The Independent Collector
JOHN WINDSOR'S GUIDE TO COLLECTING CONTEMPORARY ART: STEVEN ANDERSON
The huge paintings, up to 5ft by 8ft, are not as revealing as they look. The hidden clue is that they were inspired by an emergency operation to remove a brain abscess that Anderson underwent at the age of 17. He nearly died.
If that had happened to you, you might feel an urge to demonstrate to people that the life force is still with you. You might want to actually show it to them by pulling it out of your head, like a vivid membrane. Denied an explanation, however, the first-nighters at the show's opening last week decided that the red extrusion was not a metaphor but a pair of women's tights. Which, indeed, they are.
Anderson persuaded his girlfriend to buy them from Marks and Spencer in Sauchiehall Street, Glasgow. They are large-size, the last pair in the shop. To make the self-portraits he strips, then pulls the tights over his head, and confronts himself in a mirror - removing the tights whenever he needs to see clearly to paint.
Self-confrontation is central to the process. That operation left emotional scars. "I felt I had to face what I was most scared of - that is, how I'm perceived by others. Although I did it for myself, I realised that I was painting for an audience."
Hence not only the vulnerable self-exposure of nakedness, but the relaxed and confident pose. He made sure to paint big, larger than life, and to place himself centre-stage. "I wanted the image to be essential, basic. It was not until I stripped off that the dynamics of what I was doing started to work. I began to feel vital, empowered."
But his confidence sagged on opening night. Apprehensive - justifiably, as it turned out - he arrived an hour-and-a-half late.
A couple in their thirties told him they found the "distortions" disturbing. The wife said the images seemed to follow her when she visited other parts of the gallery. She did not want to stay too long because of their impact.
Half a dozen others had a go at him in the same way - an unusual response at an opening, where the standard drill is to face the centre of the room, ignore the artist, drink as much wine as possible, and gossip. "I was surprised," says Anderson. "It had never occurred to me that there might be open criticism."
Did the first-nighters sense another hidden vein in his work? Witchcraft, perhaps?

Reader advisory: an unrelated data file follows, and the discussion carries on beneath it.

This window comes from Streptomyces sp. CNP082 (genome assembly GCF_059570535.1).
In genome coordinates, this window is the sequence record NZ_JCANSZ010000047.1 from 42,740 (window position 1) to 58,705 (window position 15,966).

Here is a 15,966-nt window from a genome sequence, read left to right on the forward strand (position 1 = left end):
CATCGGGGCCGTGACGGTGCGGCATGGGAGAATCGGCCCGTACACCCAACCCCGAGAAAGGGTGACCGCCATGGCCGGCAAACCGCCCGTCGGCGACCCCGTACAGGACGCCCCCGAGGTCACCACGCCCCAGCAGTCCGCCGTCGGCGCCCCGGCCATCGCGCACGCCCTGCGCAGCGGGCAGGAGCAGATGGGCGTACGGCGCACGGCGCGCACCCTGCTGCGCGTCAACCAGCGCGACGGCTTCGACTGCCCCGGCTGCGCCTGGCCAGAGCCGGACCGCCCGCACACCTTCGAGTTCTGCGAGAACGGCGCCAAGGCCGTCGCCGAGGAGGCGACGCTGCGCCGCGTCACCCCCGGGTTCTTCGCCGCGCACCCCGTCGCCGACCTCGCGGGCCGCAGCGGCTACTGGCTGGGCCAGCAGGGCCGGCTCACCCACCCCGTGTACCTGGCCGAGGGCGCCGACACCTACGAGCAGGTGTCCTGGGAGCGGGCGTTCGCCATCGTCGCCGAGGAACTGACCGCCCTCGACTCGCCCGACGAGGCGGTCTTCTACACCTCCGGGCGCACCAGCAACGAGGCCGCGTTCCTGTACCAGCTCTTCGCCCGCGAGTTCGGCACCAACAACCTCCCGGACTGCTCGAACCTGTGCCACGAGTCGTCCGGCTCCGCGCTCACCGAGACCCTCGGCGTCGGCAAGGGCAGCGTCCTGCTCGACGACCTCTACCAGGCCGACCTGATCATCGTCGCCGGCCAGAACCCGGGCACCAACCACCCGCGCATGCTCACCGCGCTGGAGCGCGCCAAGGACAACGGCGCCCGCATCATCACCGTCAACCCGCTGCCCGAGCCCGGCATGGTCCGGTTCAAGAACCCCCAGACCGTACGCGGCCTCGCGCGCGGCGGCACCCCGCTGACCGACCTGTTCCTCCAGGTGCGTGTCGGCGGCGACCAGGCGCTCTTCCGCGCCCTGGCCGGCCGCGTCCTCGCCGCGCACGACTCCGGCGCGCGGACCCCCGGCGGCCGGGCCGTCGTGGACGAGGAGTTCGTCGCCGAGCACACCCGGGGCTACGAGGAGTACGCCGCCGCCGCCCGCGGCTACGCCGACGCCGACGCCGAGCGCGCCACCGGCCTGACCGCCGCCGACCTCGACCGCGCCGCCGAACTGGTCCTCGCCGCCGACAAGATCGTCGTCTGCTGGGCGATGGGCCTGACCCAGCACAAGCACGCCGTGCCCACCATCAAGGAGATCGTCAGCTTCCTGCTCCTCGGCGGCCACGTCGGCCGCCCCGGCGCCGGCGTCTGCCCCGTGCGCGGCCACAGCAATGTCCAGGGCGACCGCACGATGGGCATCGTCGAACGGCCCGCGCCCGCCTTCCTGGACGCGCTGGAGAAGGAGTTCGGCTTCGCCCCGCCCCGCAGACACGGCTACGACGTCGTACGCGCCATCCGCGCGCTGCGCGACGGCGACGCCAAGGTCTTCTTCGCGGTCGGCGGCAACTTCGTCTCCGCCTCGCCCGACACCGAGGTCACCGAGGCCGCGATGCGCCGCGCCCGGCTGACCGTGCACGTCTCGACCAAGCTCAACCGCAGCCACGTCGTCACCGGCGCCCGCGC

While in hospital, he was given a copy of John Baptista Porta's Natural Magic of 1558. It speaks of creating new living creatures out of putrefaction, the basis of life. The earlier paintings in Anderson's series are dark. The figures, putrid-looking, emerge from a primordial blackness. Only in the later ones does the vivid red triumph.
"Porta's book has an amazingly New Age feel about it. It discusses mental techniques for healing. Although I did the self-portraits instinctively, I afterwards came to realise that I was trying to paint out badness, such as the abscess. Painting was like making spells or affirmations. I wanted something positive to happen. I wanted to produce something beyond the normal body. What I show coming out of my head is a living thing."
Or, could the first-nighters' discomfiture have been due to the fact that the paintings, although figurative, are loaded with conceptual content? The action of the figure is ritualistic and its nakedness, Anderson points out, "is the most powerful state to be in for spell-making - there should not be any added ingredients".
Even the technical accomplishment of the painting has, despite its anatomical accuracy, an ethereal quality. The outlines seem to be out of register - "like an aura, an extra dimension", says Anderson. The effect results from applying layer after layer of oil paint diluted with Shellac and Damer varnish, which show through one another, like watercolour. "That's how we're made ourselves," says Anderson, "in layers."
After four years at Glasgow School of Art, he came away with a lower second degree. He says staff changes had brought in more and more tutors who preferred conceptual to figurative art. But he stuck doggedly to figurative painting and drawing. No figurative painter in his year was awarded a degree higher than a lower second. "You could say I'm not driven by fashion," he says.
Prices: pounds 450 to pounds 3,000. To 26 September at Well Hung Gallery, 39 Ledbury Road, Notting Hill, London, W11 (0171-727 1357)
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